Writers and studios have agreed to resume negotiations on Nov. 26.
The Friday night announcement came on the 12th day of the strike in the form of a joint statement from the Writers Guild of America and the Alliance of Motion Picture & Television Producers.
The two sides indicated that they have agreed to a news blackout.
“Leaders from the AMPTP and the WGA have mutually agreed to resume formal negotiations on November 26,” the statement said. “No other details or press statements will be issued.”
Talks collapsed on Nov. 4, principally over compensation for new media, triggering a blizzard of accusations and blame. The WGA went on strike the next day and no talks have been held since.
Backchannel efforts have been ongoing throughout the strike to restart the talks, spurred partly by the fact that the negotiations were progressing on the final day of bargaining. Agents and high-profile screenwriters and showrunners had been exerting pressure in recent days for a resumption of the talks.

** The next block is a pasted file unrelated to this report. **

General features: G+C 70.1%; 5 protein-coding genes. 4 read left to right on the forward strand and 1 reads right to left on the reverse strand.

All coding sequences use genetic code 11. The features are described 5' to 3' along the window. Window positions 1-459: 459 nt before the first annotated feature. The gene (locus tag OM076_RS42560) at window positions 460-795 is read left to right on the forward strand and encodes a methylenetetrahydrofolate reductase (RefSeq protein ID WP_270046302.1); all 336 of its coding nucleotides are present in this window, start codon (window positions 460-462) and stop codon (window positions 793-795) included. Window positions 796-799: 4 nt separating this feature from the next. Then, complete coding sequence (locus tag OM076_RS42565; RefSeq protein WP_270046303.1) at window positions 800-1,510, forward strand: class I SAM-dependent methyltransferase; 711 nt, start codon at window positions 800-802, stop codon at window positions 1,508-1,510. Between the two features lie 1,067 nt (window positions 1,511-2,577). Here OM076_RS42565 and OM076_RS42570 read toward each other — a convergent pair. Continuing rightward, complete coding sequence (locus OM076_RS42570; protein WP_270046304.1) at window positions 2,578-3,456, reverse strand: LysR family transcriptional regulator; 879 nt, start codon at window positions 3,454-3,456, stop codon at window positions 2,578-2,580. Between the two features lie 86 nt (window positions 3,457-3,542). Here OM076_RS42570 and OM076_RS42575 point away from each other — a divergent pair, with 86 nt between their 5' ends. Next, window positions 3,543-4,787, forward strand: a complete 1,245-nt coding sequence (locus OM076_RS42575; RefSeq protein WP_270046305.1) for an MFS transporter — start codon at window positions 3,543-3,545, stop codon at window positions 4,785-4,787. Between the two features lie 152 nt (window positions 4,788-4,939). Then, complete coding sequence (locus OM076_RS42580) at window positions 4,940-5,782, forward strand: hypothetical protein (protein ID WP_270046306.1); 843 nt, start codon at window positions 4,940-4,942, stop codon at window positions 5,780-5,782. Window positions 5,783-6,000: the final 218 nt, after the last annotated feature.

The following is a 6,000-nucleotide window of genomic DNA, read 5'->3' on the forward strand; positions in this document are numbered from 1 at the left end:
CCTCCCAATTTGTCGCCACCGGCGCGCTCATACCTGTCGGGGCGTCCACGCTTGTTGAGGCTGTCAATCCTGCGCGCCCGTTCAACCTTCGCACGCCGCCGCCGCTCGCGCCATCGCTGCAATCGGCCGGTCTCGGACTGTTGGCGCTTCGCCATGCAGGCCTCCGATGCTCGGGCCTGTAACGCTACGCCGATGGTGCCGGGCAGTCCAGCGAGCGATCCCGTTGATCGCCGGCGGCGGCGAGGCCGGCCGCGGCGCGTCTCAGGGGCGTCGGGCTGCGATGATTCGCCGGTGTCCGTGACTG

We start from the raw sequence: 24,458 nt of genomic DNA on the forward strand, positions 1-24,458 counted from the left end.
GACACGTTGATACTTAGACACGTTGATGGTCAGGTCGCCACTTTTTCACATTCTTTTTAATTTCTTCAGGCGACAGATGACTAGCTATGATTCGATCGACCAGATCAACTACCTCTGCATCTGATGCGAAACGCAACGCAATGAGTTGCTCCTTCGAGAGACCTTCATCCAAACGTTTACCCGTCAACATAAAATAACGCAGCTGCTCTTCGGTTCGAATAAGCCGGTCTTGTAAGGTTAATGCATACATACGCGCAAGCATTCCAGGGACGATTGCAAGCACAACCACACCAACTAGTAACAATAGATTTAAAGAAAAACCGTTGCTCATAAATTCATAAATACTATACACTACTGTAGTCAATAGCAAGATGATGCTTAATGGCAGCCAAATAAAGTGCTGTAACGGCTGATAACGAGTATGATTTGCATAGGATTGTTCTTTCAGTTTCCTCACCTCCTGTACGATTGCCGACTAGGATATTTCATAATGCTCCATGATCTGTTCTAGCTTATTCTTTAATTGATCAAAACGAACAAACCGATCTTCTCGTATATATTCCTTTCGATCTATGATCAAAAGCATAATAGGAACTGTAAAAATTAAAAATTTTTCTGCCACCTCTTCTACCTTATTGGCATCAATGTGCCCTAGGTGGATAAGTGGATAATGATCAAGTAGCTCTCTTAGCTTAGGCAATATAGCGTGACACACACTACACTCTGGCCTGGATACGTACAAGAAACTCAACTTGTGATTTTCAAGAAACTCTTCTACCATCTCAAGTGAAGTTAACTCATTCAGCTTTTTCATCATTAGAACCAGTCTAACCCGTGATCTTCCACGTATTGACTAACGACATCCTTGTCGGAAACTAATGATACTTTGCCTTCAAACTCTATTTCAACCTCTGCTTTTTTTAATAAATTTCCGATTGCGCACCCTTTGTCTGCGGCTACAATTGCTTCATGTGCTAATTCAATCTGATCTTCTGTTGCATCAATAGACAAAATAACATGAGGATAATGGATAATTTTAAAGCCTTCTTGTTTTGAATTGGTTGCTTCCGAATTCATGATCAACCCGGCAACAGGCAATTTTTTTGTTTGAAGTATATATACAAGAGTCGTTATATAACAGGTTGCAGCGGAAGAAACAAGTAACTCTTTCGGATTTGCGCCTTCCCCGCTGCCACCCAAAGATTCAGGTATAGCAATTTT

The WGA leaders were angry over what they saw as a lack of substantive response by the AMPTP after the guild took its DVD residuals increase off the table. The companies contended that they had made significant moves in compensation for streaming video and giving the WGA jurisdiction over made-for-Internet work, based on existing properties.
WGA West president Patric Verrone had indicated that for his union to restart negotiations, it needed to receive an assurance that the companies would offer more in new media than they did on Nov. 4.
As for the companies, AMPTP president Nick Counter had said he needed to be convinced that the guild wanted to make a deal. He had moved away from last week’s stance that the guild would have to stop striking in order to return to the table.
“For true negotiations to take place, there has to be some expectation that a deal can be made, but by their past actions and their current rhetoric that certainly doesn’t appear to be the case,” Counter said in his most recent statement.